"You have to transition from this life to that life," she says. "It's so hard."

Karen Francis-Begay, director of the UA's Native American Student Affairs office, says she sees such dilemmas often . For this reason, her organization provides counselors to help students who feel discouraged or disloyal toward their traditions.

"It (college) is a big step in terms of removal of family and community," says Francis-Begay, who is also a Navajo. "We have identified people who can give that advice."

But sometimes counseling isn't enough. When Stanley transferred to the UA three years ago from Yavapai College in Prescott, she says she faced a culture shock.

"I didn't have a mentor, I didn't have anyone welcoming me here," Stanley says. "It was so new to me."

With UA's enrollment hovering around 35,000 - nearly six times that of Stanley's hometown, Kayenta, Ariz. - she said it was difficult to connect with other American Indians.

And so, after being voted 1999's Miss Native American U of A, Stanley founded Native American Partners for Success, a program that creates peer mentors for American Indian freshmen.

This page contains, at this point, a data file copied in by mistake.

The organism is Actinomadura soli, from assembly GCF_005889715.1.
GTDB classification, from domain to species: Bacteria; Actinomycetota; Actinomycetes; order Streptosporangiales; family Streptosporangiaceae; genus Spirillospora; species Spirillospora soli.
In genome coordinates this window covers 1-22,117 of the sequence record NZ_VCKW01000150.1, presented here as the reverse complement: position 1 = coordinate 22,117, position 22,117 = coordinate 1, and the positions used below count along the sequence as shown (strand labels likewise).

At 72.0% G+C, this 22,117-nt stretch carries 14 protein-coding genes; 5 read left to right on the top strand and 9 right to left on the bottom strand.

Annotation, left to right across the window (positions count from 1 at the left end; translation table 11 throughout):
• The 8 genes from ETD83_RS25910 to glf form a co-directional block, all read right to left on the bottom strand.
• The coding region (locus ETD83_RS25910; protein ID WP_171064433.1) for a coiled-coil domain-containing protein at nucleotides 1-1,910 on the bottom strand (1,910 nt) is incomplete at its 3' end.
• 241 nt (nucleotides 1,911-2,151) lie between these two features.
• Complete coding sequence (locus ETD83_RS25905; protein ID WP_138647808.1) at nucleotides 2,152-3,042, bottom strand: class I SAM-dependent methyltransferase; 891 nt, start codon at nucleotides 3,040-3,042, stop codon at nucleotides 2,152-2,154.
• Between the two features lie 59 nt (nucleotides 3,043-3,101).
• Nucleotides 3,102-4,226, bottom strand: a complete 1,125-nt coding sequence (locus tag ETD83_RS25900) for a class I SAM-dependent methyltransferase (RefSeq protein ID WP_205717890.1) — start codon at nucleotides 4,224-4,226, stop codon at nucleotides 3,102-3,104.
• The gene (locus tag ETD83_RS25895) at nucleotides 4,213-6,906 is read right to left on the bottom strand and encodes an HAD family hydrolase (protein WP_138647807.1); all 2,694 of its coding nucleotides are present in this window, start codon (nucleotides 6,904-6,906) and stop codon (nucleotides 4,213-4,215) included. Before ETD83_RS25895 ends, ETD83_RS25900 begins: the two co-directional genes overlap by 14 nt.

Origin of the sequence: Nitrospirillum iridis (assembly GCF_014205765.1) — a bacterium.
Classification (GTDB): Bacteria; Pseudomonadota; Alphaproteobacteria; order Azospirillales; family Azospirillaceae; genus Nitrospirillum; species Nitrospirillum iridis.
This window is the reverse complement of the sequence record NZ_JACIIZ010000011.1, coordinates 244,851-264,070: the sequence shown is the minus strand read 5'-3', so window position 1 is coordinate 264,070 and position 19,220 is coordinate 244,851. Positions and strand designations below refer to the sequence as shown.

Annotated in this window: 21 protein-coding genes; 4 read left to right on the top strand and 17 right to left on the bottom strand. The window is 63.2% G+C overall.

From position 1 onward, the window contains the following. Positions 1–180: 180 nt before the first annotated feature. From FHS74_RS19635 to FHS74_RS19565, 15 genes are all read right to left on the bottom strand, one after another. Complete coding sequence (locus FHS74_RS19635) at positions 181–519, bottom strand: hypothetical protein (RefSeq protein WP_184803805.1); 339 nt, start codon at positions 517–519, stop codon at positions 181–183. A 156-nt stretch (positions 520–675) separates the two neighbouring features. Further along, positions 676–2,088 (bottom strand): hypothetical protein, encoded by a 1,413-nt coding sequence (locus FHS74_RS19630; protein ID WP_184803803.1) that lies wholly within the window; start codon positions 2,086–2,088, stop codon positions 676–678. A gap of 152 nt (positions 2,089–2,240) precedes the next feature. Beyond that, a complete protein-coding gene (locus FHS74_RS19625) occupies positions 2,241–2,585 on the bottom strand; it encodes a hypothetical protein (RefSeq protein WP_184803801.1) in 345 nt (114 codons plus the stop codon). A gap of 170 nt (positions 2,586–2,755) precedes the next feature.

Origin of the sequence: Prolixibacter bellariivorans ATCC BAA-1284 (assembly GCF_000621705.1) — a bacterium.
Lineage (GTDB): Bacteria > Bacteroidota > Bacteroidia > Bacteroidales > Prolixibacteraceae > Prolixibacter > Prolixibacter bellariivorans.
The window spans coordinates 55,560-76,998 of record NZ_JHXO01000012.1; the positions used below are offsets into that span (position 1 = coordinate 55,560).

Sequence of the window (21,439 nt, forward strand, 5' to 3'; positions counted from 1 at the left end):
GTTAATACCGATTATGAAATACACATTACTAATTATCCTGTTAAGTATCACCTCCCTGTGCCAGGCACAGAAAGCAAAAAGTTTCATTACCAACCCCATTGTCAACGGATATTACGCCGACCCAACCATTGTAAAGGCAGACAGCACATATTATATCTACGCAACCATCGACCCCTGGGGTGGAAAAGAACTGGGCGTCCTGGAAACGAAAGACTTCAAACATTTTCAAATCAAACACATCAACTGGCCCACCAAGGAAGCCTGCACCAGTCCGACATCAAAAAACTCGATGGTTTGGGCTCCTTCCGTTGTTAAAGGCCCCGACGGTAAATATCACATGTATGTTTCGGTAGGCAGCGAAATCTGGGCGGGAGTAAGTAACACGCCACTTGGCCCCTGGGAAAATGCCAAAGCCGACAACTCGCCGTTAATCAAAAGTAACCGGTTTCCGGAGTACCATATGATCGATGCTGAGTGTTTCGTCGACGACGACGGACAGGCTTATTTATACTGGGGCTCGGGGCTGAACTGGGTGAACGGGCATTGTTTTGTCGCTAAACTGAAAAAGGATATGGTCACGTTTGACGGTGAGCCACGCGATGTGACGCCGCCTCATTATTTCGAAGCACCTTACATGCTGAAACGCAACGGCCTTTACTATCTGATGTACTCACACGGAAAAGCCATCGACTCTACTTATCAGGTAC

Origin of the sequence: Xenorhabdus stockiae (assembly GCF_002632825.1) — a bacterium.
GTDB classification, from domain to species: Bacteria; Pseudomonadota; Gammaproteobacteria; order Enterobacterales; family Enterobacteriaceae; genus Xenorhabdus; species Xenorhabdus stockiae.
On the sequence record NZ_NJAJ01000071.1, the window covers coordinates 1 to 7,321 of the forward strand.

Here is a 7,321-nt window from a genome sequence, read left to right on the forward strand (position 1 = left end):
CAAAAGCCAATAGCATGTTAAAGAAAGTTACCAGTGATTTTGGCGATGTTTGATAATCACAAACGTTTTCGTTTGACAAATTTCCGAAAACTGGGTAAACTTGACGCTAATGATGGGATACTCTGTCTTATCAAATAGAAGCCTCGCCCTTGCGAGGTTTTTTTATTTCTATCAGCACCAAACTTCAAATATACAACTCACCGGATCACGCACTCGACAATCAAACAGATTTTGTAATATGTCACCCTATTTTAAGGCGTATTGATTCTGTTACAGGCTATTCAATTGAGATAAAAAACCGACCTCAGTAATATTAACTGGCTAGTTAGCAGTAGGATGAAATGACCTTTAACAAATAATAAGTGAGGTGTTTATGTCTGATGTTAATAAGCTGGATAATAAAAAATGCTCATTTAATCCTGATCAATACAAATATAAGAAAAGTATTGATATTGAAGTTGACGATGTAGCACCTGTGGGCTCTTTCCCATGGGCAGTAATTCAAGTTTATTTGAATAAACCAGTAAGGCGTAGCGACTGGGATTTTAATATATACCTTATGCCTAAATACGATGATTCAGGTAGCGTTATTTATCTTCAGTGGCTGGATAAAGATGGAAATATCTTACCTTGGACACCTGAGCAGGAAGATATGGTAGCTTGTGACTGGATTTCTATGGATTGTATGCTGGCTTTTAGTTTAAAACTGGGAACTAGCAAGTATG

The bi-weekly NAPS meetings draw about 40 students who gather to discuss everything from cultural to financial struggles.

"I've been there...where it (school) is just overwhelming," Stanley says. "It's good to hear them (other American Indian students) discussing it. Stuff like that makes me feel like I'm important in someone's life."

Yet, despite mentoring services at many colleges, American Indian graduation rates remain lower than those of any other race. Although about 14,000 American Indian students are enrolled in college, only about 5 percent persist long enough to earn bachelor's degrees, according to the U.S. Department of the Interior.